It was against our anti-corporal and thus anti-communal nihilism—far more than our racism or ageism or genderism or homophobia—that Flannery O’Connor set her face like flint. She saw that the central teaching of the Gospel concerns our bodies: just as the body is a spiritual and physical unity, so does humanity constitute a bodily whole. We cannot violate one without also dishonoring the other. To desecrate even a single human body is to desecrate them all. Our bodies display our shared human dependence, our singleness as a race, our commonality as the one family which, as St. Augustine said, is meant to form the one city of God. “The divine image,” Henri de Lubac declares, “does not differ from one individual to another: in all it is the same image.”2
Monotheism, it follows, requires monogenism: from one God originates one people. Racism, like Nazism, and most all other “isms,” is but a species of multigenism—a denial of the human commonality that has its life in the one triune and communal God. “Ubi peccata,” declared Origen of Alexandria in the third century, “ibi multitudo.”3 “Where there is sin,” he insists, “there is multiplicity.” Thus does Origen oppose the modern notion that division and plurality lie at the core of our existence. Humanity has been shattered into a thousand pieces, Maximus the Confessor lamented in the sixth century. Instead of constituting a harmonious whole, we have turned ourselves into a multitude of mere individuals who, as Shakespeare said, prey upon one another like monsters of the deep. St. Cyril of Alexandria put the matter ever so memorably in the fifth century: “Satan has broken us up.”4
The calling of the Church—and thus of its artists—is to restore broken humanity to its lost unity, and thus to protest the sundering of the common body and thus the violation of individual bodies. Against the popular notion that salvation means a private relation to Jesus, de Lubac declares that “Christ the Redeemer does not offer salvation merely to each one; he is himself the salvation of the whole, and for each one salvation consists in a personal ratification of his original ‘belonging’ to Christ, so that he not be cast out, cut off from this Whole.”5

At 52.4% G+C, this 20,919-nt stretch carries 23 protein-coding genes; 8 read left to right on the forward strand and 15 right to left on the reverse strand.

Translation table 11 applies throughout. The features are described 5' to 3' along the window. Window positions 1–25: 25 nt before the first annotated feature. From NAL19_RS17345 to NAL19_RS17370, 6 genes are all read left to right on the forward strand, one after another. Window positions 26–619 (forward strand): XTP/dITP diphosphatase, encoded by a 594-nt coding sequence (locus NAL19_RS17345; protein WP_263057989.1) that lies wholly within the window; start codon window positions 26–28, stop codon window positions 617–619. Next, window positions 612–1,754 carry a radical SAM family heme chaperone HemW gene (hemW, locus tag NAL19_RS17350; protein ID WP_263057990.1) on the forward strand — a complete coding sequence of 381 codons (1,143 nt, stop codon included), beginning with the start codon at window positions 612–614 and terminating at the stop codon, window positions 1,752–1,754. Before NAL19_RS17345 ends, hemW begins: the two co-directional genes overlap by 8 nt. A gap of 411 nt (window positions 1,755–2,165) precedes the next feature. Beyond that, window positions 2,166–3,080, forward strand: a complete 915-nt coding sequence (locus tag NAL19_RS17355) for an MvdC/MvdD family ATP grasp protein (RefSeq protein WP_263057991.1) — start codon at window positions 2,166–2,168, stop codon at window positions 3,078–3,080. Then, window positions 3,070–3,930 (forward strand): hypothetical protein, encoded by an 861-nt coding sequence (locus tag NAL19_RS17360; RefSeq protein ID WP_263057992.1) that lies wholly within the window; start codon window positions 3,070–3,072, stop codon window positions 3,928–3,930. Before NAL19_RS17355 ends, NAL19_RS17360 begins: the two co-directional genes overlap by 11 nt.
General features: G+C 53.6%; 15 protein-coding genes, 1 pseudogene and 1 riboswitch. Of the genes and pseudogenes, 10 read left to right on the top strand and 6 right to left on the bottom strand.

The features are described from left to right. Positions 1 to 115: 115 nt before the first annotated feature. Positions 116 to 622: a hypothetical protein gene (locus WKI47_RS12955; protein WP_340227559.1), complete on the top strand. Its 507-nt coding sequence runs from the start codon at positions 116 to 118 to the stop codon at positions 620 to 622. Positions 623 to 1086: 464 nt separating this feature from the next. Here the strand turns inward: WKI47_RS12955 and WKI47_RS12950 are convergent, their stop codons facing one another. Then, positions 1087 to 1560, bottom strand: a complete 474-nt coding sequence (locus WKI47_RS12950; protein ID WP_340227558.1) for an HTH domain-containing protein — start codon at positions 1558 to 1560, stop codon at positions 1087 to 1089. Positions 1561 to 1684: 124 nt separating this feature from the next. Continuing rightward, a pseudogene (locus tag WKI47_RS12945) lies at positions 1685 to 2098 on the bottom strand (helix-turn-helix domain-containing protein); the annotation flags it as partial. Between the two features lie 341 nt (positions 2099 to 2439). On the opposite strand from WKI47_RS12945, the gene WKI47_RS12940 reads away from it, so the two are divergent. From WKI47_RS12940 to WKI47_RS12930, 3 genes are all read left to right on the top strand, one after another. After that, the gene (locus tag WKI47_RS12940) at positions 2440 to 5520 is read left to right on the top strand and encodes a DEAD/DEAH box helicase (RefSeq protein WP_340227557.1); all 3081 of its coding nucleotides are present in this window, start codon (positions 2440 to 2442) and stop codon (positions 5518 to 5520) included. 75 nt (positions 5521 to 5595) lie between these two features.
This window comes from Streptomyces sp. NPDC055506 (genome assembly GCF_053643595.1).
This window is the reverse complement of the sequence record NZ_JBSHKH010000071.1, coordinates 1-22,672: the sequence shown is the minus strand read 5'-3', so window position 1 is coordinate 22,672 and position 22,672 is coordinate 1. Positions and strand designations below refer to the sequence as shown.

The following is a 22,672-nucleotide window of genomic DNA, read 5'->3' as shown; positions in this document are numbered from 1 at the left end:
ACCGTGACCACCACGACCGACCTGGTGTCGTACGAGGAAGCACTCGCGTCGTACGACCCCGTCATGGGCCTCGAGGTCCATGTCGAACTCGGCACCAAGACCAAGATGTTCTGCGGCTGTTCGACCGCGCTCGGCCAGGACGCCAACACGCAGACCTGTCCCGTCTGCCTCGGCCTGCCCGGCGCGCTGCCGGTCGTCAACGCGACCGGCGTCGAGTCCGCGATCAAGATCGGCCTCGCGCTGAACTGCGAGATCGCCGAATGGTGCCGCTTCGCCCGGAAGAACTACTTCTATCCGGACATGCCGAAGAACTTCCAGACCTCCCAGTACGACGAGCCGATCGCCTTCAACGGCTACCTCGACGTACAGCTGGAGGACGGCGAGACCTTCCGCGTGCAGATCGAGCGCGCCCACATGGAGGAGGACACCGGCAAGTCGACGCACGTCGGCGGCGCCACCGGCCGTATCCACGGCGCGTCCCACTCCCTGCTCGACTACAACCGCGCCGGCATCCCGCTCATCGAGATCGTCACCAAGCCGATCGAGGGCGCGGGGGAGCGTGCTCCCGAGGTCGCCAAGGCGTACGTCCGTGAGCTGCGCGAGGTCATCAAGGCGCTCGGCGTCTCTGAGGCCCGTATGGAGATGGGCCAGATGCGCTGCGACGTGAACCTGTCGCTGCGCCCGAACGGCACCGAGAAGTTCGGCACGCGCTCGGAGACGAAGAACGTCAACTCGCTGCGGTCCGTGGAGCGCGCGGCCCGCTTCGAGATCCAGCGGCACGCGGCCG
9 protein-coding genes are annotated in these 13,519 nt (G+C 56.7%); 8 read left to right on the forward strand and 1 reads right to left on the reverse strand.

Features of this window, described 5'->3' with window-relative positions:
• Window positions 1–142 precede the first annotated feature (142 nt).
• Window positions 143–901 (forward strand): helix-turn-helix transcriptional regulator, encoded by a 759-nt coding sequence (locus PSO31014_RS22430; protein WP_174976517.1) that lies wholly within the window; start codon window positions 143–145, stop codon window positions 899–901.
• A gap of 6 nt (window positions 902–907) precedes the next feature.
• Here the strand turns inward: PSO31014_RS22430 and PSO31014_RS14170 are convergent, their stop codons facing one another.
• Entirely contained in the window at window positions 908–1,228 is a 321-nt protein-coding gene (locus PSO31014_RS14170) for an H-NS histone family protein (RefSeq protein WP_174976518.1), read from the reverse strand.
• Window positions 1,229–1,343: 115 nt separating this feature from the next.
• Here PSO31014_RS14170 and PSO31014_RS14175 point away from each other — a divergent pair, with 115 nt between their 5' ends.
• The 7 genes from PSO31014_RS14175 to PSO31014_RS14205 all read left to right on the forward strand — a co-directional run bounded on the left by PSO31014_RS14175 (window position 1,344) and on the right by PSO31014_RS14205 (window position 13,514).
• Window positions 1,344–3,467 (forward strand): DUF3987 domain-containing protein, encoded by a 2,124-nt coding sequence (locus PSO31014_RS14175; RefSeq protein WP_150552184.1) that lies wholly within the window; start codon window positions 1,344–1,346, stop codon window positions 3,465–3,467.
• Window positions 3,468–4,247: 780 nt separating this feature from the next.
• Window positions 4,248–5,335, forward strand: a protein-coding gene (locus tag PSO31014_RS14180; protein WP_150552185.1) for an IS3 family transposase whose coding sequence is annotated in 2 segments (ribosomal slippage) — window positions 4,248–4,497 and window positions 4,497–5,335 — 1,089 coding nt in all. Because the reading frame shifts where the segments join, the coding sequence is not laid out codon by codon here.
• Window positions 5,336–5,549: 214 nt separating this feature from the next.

In two little-noticed episodes in her first novel, Wise Blood (1952), Flannery O’Connor deals with a character who fears that she has been severed from this divinely created and divinely redeemed Whole. She suspects that she has been cast into the outer darkness, not only for desecrating a human body but also for destroying an innocent life. I refer, of course, to the daughter of Asa Hawks, the street evangelist who funked his promise to blind himself as proof of his ostensibly prophetic faith. Though Sabbath Lily Hawks is her name, she is neither as holy as the Lord’s Day nor as virginal as the symbolic lily usually indicates. On the contrary, Sabbath Lily is sex-obsessed.
Writing to the 1950s equivalent of Ann Landers, Sabbath has sought succor for her nymphomania. Rather than prescribing the standard program of counseling that Landers would surely recommend today, this advice columnist suggested, instead, the Eisenhower era’s nice equivalent. While “light necking is acceptable,” declared the columnist, Sabbath should learn to adjust herself to the modern world, perhaps by reading books on Ethical Culture: “A religious experience can be a beautiful addition to living,” the romance adviser suggested, “if you put it in proper perspective and do not let it warp you.” Ms. Hawks replies with one of O’Connor’s most hilariously devastating critiques of a culture that, already in the 1950s, was being rapidly sexualized. “What I really want to know,” Sabbath Lily responded, “is should I go the whole hog or not. I’m adjusted okay to the modern world.”
The Roman playwright Terence voiced a sentiment that has become the virtual motto of the modern “adjustment” that Ms. Hawks unconsciously embodies: Homo sum; humani nihil a me alienum puto: I am human; nothing human can be alien to me. Flannery O’Connor confessed, on the contrary, that a great many things were alien to her. They were abominations in the literal sense specified by C. S. Lewis: they were ab-homine—against the human. Yet while Sabbath appears to be an abominable little slut, she retains a certain innocence even in her libidinous proclivities. She wants to seduce Hazel Motes, not because she truly lusts after him, but because she wants to expose him. Ms. Hawks rightly suspects that Motes’s openly nihilistic campaign in behalf of the Church Without Christ is altogether as fraudulent as her own father’s secretly nihilistic evangelism.
Ms. Hawks also proves to be much more than a guiltless sex-fiend in the memories that haunt her. As O’Connor observed of other kinds of ghosts, Sabbath’s recollections prove at once fierce and instructive. She is obsessed with the murder of a child, a killing that she reports as if it were someone else’s act, when clearly it pertains to her own experience. That none of our critics, certainly none of our feminists, has focused on this episode is perhaps a sign of the moral asphyxiation that O’Connor detected at work everywhere in modern life: